Netflix UK TV review: Man vs Bee
Ivan | On 24, Jun 2022
“Well, you see, there was this bee…” That’s the starting point of Man vs Bee, Netflix’s new comedy that pits man against bee with all the drama, stakes and chaos of, well, a man facing off against a bee. A vehicle for Rowan Atkinson to showcase his particular brand of slapstick comedy, it’s a say-what-you-see affair that benefits from knowing precisely what it is and not pretending to be anything more.
Atkinson has always been a master of physical comedy, and Mr Bean’s global appeal says as much about Atkinson’s ability to pratfall as it does about Netflix’s commissioning strategy. A family-friendly showdown between Atkinson and a fuzzy foe that doesn’t really require translation? You can expect this to buzz to the top of its popularity charts in no time at all. And, provided that they go in with the right expectations, the droves of viewers tuning in likely won’t be disappointed.
Atkinson plays Trevor, a house-sitter who winds himself a gig looking after the fancy pad of two wealthy snobs – played with knowingly nasal disdain by Julian Rhind-Tutt and Jing Lusi. With them away on holiday for a week, Trevor has to keep their estate in order, complete with its smart cupboards, automatic doors and priceless artworks. It’s a minefield for collateral damage, from Cupcake the dog who has a nut allergy to the E-type Jaguar in the garage and Chekhov’s flamethrower sitting out in the garden. And, sure enough, almost every single prop or item of furniture ends up the wrong side of the central conflict, either torn, torched or turned inside out.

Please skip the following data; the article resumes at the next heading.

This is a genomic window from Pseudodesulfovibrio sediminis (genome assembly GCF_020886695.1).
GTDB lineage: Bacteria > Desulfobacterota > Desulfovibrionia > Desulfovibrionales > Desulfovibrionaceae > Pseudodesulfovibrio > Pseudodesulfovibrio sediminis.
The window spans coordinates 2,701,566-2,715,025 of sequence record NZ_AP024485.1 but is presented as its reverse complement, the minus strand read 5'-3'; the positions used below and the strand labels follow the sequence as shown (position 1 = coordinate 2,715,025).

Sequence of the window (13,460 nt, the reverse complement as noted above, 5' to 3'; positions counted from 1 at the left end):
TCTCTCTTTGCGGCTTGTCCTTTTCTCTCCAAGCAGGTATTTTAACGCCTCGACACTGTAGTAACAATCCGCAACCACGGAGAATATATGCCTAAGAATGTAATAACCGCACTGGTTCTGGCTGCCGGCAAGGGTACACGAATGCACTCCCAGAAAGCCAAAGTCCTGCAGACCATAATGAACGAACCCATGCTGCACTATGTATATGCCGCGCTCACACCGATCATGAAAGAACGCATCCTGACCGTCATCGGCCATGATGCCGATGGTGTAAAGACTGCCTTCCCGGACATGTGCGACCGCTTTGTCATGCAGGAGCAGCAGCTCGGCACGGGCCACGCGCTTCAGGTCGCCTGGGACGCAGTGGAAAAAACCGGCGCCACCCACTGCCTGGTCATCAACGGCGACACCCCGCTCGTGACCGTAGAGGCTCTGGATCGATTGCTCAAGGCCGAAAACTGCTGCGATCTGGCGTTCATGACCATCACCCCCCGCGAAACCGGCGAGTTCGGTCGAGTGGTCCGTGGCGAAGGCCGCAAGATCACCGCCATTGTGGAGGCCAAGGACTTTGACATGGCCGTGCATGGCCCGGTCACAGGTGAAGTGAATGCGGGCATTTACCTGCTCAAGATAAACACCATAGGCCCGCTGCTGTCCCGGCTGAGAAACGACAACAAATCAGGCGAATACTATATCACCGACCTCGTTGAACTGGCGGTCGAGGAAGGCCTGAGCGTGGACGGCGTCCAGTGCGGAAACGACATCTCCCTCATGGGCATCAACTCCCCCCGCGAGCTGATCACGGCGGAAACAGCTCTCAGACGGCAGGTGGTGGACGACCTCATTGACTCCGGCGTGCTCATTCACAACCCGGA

Atkinson’s hapless middle-aged loner is decidedly not Mr Bean or Johnny English – and he’s also not Atkinson himself. Trevor’s personality becomes apparent through his sweetly innocent conversations with his daughter, Maddy (India Fowler), whose mother, Jess (Claudie Blakley), knows that her estranged husband can get a little too obsessed with tiny details. But while things start out with the timid Trev looking dismayed and surprised by his unwitting mayhem, Man vs Bee leans into his increasingly fanatical fury over his diminutive, winged nemesis – thankfully moving away from gags about modern technology, the show is at its best when Atkinson is going full pelt with intentional anger as much as clueless clumsiness, almost putting the audience in a place where they’re cheering him on rather than wincing through closed fingers.
The carnage itself is neatly choreographed by director David Kerr, whose CV includes Inside No 9 and No Offence as well as Johnny English Strikes Again, and there are some moments that will make you gasp as well as smirk – although the CGI bee-vision is perhaps overused. The decision to split things into 10-minute episodes, Quibi-style, means that there’s a sense of escalating stakes and accelerating momentum. Whether it’s a piano playing itself recklessly or a set piece involving the precious car, the result is a fun romp through a carnival of destructive silliness.
But, let’s not forget, this isn’t Blackadder we’re talking about or some other finely honed future comedy classic: this is Man vs Bee. It’s a lightweight and accessible affair that succeeds precisely because it’s an unassuming, throwaway flight. Go in looking for lowbrow, familiar jokes and you can enjoy a comedian having a laugh while having a giggle yourself. What next? Man vs horse? Man vs stapler?